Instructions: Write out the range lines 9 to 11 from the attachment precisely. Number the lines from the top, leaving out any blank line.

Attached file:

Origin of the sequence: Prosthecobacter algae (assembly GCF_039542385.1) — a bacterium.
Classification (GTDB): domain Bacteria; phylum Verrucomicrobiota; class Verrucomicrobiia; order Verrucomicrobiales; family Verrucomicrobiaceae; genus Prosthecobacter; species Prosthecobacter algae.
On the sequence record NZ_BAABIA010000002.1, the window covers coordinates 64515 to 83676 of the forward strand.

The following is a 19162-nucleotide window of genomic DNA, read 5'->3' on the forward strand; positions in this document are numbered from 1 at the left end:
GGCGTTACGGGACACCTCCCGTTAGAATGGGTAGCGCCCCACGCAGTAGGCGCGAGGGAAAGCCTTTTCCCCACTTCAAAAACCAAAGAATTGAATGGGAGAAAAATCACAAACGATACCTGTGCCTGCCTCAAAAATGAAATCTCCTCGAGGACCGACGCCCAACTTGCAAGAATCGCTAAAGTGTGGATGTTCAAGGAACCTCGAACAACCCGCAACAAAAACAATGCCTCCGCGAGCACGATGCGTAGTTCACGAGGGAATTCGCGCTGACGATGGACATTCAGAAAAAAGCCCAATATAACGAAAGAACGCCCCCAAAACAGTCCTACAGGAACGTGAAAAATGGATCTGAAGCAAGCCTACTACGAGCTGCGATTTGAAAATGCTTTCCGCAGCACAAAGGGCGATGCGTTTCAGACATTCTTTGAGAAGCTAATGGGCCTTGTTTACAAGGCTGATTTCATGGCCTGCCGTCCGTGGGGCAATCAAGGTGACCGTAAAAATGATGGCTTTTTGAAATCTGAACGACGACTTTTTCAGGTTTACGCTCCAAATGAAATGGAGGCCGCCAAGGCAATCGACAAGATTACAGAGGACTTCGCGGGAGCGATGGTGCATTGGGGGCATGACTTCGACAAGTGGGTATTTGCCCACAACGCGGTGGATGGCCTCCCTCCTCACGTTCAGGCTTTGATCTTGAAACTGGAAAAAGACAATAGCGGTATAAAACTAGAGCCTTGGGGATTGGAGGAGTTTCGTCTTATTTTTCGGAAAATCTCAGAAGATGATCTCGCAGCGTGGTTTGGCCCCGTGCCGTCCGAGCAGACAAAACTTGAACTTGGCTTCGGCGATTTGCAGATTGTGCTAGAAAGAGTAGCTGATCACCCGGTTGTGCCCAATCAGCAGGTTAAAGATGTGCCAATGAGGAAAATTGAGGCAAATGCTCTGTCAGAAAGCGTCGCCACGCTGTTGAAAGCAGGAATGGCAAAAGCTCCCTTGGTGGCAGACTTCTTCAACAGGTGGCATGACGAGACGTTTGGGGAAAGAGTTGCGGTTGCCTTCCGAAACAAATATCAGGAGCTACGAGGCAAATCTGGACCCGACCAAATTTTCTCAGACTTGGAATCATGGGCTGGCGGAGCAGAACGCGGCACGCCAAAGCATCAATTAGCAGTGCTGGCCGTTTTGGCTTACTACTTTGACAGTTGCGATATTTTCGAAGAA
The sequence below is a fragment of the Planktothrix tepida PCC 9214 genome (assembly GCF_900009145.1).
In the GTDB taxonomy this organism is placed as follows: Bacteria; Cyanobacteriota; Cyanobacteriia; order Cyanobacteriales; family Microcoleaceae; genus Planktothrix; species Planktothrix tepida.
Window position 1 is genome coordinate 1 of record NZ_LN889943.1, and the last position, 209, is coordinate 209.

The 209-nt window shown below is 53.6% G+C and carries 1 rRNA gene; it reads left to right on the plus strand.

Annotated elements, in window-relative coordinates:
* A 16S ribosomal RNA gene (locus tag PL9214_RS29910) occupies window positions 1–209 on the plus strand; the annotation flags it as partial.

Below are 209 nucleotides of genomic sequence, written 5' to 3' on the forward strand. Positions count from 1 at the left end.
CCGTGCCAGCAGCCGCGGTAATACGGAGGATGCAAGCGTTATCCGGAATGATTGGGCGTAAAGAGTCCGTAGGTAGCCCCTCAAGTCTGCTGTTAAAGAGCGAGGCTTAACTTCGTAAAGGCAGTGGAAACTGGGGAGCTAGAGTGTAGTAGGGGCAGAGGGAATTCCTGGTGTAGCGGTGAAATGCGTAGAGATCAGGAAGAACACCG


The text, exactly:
The 209-nt window shown below is 53.6% G+C and carries 1 rRNA gene; it reads left to right on the plus strand.

Annotated elements, in window-relative coordinates:
* A 16S ribosomal RNA gene (locus tag PL9214_RS29910) occupies window positions 1–209 on the plus strand; the annotation flags it as partial.